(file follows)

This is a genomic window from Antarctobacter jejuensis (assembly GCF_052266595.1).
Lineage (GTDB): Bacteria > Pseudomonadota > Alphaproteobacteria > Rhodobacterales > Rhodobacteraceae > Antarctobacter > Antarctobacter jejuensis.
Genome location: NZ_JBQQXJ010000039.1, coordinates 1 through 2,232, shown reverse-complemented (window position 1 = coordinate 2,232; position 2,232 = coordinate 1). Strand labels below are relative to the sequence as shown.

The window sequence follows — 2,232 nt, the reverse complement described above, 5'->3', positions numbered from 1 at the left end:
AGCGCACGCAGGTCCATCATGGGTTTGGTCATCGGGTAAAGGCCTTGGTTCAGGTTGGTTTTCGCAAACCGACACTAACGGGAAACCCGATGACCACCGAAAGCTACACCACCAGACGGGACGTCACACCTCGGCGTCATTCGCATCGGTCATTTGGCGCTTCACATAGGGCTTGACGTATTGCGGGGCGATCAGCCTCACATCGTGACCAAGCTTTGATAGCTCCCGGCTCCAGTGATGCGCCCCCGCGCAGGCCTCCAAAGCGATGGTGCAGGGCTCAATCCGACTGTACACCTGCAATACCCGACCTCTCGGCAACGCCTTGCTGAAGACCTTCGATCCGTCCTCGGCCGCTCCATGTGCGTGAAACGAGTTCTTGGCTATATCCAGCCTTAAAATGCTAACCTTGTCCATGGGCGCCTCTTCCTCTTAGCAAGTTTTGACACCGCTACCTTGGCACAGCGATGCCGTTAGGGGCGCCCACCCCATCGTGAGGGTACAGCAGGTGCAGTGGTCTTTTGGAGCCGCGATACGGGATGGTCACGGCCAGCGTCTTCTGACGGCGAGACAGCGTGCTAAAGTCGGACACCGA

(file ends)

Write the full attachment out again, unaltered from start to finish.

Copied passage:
This is a genomic window from Antarctobacter jejuensis (assembly GCF_052266595.1).
Lineage (GTDB): Bacteria > Pseudomonadota > Alphaproteobacteria > Rhodobacterales > Rhodobacteraceae > Antarctobacter > Antarctobacter jejuensis.
Genome location: NZ_JBQQXJ010000039.1, coordinates 1 through 2,232, shown reverse-complemented (window position 1 = coordinate 2,232; position 2,232 = coordinate 1). Strand labels below are relative to the sequence as shown.

The window sequence follows — 2,232 nt, the reverse complement described above, 5'->3', positions numbered from 1 at the left end:
AGCGCACGCAGGTCCATCATGGGTTTGGTCATCGGGTAAAGGCCTTGGTTCAGGTTGGTTTTCGCAAACCGACACTAACGGGAAACCCGATGACCACCGAAAGCTACACCACCAGACGGGACGTCACACCTCGGCGTCATTCGCATCGGTCATTTGGCGCTTCACATAGGGCTTGACGTATTGCGGGGCGATCAGCCTCACATCGTGACCAAGCTTTGATAGCTCCCGGCTCCAGTGATGCGCCCCCGCGCAGGCCTCCAAAGCGATGGTGCAGGGCTCAATCCGACTGTACACCTGCAATACCCGACCTCTCGGCAACGCCTTGCTGAAGACCTTCGATCCGTCCTCGGCCGCTCCATGTGCGTGAAACGAGTTCTTGGCTATATCCAGCCTTAAAATGCTAACCTTGTCCATGGGCGCCTCTTCCTCTTAGCAAGTTTTGACACCGCTACCTTGGCACAGCGATGCCGTTAGGGGCGCCCACCCCATCGTGAGGGTACAGCAGGTGCAGTGGTCTTTTGGAGCCGCGATACGGGATGGTCACGGCCAGCGTCTTCTGACGGCGAGACAGCGTGCTAAAGTCGGACACCGA